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written by: Jeff Aronis
posted: 8/19/03

The Driver of This Car Cycled Mt. Washington

This weekend I had the opportunity to experience a beautiful summer afternoon and some of the worst weather I have ever been exposed to, and all in the span of under 2 hours.

The day started out early, as most races do.  Arriving at the base of Mt. Washington, there was the usual wait to get into the parking lot, lines for the port-a-johns, and participants warming up.  In a race like this, you see every type of bike.  Standard road, dual suspension mountain, tandem, and I even saw one fixed gear.  After hearing a few horror stories about the climb, I decided to borrow a road bike (thank you Rachel S.) with a triple chain ring, since my road bike only has a double.  The bike had a 30 as a granny gear in the front, and I put a 12/27 cassette in the rear.  I thought that this would give me enough spin and a few bail out gears to get me up.  But once I saw the modifications that some riders had made to their bikes, I wasn’t sure if I underestimated what I was up against.

Standard front small chain rings were replaced with 22 tooth rings.  Mountain bike rear derailleurs and cassettes were put on road bikes to get up to a 34 tooth ring in the rear.  Brakes were removed to save weight.  As I took my warm up ride up Rt. 16, and saw more and more of these modified bikes, my anxiety level began to rise.  I had never driven up the Mt. Washington auto road, so all I had to go on was the topographical representations and the information I had seen on-line: 4,727 feet of climbing over 7.6 miles, an overall average grade of 12%, prolonged sections of unpaved road, an extended average grade of 15% through mile 5, and a grade of 22% at the finish.  Although I have done other races with steep climbs, like "The Beast" in St. Croix, and long climbs, like riding up past Whiteface during Ironman Lake Placid, and had been pretty consistent with my riding so far this year, I was getting the feeling that none of this really prepared me for this climb.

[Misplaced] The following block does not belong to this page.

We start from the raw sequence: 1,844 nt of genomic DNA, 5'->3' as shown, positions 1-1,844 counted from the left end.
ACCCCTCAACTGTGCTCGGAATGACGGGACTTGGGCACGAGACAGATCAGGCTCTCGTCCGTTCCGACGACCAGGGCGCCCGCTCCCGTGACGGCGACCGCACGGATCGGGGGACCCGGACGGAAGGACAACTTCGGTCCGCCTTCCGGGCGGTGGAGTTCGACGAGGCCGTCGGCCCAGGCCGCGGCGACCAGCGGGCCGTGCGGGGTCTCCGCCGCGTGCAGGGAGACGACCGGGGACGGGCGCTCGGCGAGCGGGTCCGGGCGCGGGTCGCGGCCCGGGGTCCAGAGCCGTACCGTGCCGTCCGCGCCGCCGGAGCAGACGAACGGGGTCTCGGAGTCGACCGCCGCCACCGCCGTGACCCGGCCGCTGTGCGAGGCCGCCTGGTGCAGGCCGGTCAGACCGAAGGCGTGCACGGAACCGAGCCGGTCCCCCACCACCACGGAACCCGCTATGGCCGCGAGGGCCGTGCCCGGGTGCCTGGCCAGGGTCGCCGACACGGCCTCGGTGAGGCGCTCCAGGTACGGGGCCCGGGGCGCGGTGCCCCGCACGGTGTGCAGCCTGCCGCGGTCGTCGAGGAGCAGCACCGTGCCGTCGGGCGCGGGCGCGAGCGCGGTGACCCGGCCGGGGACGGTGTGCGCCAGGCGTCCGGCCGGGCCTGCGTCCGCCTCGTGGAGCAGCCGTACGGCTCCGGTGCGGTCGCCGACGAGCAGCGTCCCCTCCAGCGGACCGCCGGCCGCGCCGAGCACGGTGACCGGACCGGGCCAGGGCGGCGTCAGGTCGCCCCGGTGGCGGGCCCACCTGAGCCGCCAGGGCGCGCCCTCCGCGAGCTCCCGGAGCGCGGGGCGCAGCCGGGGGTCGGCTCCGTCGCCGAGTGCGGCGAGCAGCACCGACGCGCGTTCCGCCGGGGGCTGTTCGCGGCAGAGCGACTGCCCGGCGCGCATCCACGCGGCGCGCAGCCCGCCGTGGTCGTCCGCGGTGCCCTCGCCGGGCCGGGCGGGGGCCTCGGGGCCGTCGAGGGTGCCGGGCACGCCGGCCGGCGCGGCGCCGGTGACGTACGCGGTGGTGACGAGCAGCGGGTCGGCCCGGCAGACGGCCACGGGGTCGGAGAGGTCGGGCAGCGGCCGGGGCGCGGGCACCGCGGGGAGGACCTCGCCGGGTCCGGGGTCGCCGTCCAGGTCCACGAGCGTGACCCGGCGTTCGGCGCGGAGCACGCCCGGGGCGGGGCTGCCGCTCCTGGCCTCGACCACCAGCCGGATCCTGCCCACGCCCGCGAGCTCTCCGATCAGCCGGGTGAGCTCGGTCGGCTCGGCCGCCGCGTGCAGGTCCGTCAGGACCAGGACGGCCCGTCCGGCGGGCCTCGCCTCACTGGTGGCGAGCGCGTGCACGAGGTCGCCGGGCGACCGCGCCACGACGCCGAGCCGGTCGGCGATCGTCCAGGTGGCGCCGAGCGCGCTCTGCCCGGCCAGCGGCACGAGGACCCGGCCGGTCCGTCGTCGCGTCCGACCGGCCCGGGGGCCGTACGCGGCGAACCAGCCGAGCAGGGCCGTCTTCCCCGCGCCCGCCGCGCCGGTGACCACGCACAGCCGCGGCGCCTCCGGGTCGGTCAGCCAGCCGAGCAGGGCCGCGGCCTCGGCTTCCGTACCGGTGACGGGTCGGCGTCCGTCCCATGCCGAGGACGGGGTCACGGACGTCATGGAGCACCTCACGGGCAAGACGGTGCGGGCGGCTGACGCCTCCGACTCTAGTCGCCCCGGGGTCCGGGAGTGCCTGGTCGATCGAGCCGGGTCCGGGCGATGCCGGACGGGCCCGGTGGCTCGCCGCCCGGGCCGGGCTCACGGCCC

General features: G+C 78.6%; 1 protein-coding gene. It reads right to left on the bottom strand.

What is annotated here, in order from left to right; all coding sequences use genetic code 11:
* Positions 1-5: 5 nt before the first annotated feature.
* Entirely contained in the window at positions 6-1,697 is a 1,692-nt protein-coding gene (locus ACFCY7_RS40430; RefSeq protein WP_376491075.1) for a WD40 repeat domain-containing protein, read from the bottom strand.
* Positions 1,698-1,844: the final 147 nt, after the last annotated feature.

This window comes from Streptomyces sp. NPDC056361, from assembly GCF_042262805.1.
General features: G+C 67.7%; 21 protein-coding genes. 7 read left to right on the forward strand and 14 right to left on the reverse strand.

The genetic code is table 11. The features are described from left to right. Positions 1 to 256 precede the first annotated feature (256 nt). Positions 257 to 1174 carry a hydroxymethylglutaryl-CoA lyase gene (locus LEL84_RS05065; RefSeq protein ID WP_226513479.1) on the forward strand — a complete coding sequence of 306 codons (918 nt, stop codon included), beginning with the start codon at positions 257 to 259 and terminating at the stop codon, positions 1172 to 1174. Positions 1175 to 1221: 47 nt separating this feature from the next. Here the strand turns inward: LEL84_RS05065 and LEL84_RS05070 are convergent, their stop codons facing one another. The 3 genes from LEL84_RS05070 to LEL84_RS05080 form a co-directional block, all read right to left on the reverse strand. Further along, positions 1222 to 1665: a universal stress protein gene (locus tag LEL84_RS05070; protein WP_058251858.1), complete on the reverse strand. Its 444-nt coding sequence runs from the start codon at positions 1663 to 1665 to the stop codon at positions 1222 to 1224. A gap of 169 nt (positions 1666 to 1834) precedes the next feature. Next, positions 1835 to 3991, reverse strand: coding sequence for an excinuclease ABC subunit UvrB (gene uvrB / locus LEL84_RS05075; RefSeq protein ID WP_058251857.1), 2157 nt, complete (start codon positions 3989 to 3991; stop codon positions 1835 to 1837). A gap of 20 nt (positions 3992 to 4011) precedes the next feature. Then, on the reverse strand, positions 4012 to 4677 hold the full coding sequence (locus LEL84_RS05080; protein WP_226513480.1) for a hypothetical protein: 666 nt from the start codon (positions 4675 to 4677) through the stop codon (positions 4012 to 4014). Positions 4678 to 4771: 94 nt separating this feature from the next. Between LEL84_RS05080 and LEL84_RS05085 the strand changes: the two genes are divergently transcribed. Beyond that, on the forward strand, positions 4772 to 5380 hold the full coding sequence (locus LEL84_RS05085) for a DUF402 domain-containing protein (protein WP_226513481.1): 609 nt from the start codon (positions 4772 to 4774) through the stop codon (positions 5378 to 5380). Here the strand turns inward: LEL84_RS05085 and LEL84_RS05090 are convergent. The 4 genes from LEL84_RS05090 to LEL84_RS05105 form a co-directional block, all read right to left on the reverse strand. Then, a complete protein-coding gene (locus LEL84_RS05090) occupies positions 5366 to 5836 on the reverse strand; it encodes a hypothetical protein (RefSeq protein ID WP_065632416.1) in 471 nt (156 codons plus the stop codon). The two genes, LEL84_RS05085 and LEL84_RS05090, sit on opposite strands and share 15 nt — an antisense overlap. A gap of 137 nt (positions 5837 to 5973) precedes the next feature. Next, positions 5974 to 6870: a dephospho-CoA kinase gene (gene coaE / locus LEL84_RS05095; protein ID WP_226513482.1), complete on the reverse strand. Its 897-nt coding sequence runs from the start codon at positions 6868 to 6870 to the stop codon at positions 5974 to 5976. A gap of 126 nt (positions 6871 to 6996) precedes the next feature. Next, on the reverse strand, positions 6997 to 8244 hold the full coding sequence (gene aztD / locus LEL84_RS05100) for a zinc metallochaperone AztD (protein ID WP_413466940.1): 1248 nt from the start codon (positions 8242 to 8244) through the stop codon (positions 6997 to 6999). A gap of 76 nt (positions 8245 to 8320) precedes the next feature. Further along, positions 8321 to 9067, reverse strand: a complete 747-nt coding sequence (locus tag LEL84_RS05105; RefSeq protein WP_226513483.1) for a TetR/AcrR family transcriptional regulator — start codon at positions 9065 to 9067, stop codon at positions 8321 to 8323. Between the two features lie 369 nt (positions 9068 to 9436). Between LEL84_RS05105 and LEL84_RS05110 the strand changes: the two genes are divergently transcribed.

But luckily, I didn’t have too much time to think about all this since only minutes after I finished my warm up, we were corralled to the start.  And 4 minutes after a cannon blast sent the pros off, my wave, 20 to 34 year olds, started up.  Unlike the torrid starts of most triathlons and road races I have been in, he riders came out in a very controlled fashion.  No need to rush when you know you will be climbing for at least the next 1 to 2 hours or more.  Although there were a few relative "rabbits", most climbers in my group looked to get into a rhythm rather than try to put a big gap on the rest of the competitors.  But from the first slope, you could hear people going into oxygen debt.  Heavy breathing was all around you, and the pace was so slow you constantly heard the creaks and strains being put on the bikes due to the steepness of the climb.